Cats Are So Cool They Domesticated Themselves
When researchers analyzed the DNA of cats from thousands of years ago, what they found was surprising—well, maybe not so surprising to us crazy cat people. Keep reading to learn a bit about the study that proves cats are so cool they domesticated themselves (of course they did!).
Kitties of the Ages
The comprehensive study that has shed so much light on the history of today’s domesticated feline was published in Nature Ecology & Evolution. This new research suggests that kitties happily lived alongside people for thousands of years before they were ever domesticated.
Throughout the study, researchers looked at the DNA of more than 200 kitties who lived over the last 9,000 years. Scientists even got to dive into the DNA of cats who lived in ancient times by looking at feline mummies from Egypt. But in addition to those ancient kitties, they also looked at the DNA of the African wildcat of today.
Two Lineages = The Modern Domestic Cat
What researchers learned is that two major lineages ultimately contributed to the housecat that you know and love today. One lineage of cats spread from southwest Asia into Europe. The other lineage consisted of African kitties that lived in Egypt and spread into the Mediterranean and much of the Old World.
Experts believe that, thousands of years ago, kitties started spending time in farming communities, where they could help humans by controlling the rodent population. It is believed that the cats were attracted to areas populated by people because rodents were attracted to the crops. So they went where the food was easy to find. Smart.
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These were likely the first encounters that people had with frisky felines, which is why researchers believe that cats pretty much domesticated themselves, as opposed to being captured by people and put into cages or put to work. Experts also concluded that prehistoric humans might have taken cats along land and sea routes in an effort to control rodent pests.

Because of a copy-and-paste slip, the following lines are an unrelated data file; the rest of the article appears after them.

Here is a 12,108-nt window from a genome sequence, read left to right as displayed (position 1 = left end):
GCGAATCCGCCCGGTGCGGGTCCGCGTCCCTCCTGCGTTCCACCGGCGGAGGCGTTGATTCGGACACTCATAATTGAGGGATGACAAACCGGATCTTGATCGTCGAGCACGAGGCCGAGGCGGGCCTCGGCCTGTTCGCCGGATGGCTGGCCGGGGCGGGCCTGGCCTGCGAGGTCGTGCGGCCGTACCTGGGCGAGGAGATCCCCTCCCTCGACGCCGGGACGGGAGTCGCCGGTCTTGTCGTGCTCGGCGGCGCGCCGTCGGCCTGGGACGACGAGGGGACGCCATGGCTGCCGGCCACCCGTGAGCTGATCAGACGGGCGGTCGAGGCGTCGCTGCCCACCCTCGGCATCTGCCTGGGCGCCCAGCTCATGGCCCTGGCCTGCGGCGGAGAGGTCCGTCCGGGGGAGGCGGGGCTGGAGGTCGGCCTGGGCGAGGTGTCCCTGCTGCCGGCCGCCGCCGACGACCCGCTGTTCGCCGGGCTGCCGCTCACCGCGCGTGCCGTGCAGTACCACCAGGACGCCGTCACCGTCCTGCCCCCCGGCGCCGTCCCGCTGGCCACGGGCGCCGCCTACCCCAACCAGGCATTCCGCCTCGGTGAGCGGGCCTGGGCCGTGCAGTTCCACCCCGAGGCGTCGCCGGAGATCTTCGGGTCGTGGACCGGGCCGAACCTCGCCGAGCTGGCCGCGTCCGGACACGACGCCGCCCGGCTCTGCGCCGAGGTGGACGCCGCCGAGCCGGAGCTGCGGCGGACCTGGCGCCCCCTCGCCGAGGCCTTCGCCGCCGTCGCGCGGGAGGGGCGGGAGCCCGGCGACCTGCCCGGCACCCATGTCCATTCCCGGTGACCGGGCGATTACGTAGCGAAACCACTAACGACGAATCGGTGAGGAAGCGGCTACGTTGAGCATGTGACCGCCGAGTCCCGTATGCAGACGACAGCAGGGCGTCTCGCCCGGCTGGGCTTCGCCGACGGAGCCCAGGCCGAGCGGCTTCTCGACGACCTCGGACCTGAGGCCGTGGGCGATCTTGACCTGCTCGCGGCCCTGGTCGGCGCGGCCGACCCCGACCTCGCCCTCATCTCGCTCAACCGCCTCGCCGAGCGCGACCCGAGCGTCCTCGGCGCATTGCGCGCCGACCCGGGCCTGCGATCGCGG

Cats Have Always Been Cats
There’s more: After analyzing all of that feline DNA, researchers determined that feline genes haven’t changed much at all over thousands of years. Well, except for one thing: the tabby’s spots and stripes, which seem to have developed later. But, overall, the genes of cats who lived so long ago are similar to the genes of wildcats today.
Here’s what the research shows about the tabby coat: the gene for the coat dates back to the Ottoman Empire, and it became common later in Africa and Europe. The striped or blotched markings started to show up in cats during the Middle Ages, but the markings only became common enough for people to associate them with domestic kitties in the 18th century. Then, during the 19th century, people started picking cats with specific traits in order to create new breeds.
Just Another Reason to Admire Your Kitty
So it appears that the cat you share your home with isn’t much different from the cats that started hanging around people thousands of years ago. Unlike dogs, who were chosen by humans to help them with specific tasks, cats weren’t chosen. Instead, it seems that they may have chosen us, and humans didn’t feel the need to change them along the way either. As experts continue to study feline history, they’ll likely discover even more fascinating facts about our little companions.
Lisa Selvaggio is a freelance writer and editor, and our resident cats-pert, with certifications in pet nutrition and pet first aid. An advocate for better treatment of all animals, she enjoys producing content that educates others, helps them understand animals better, and inspires them to help, whether that means volunteering at a shelter, fostering strays, or simply giving their own pets a safe and happy home to live in.
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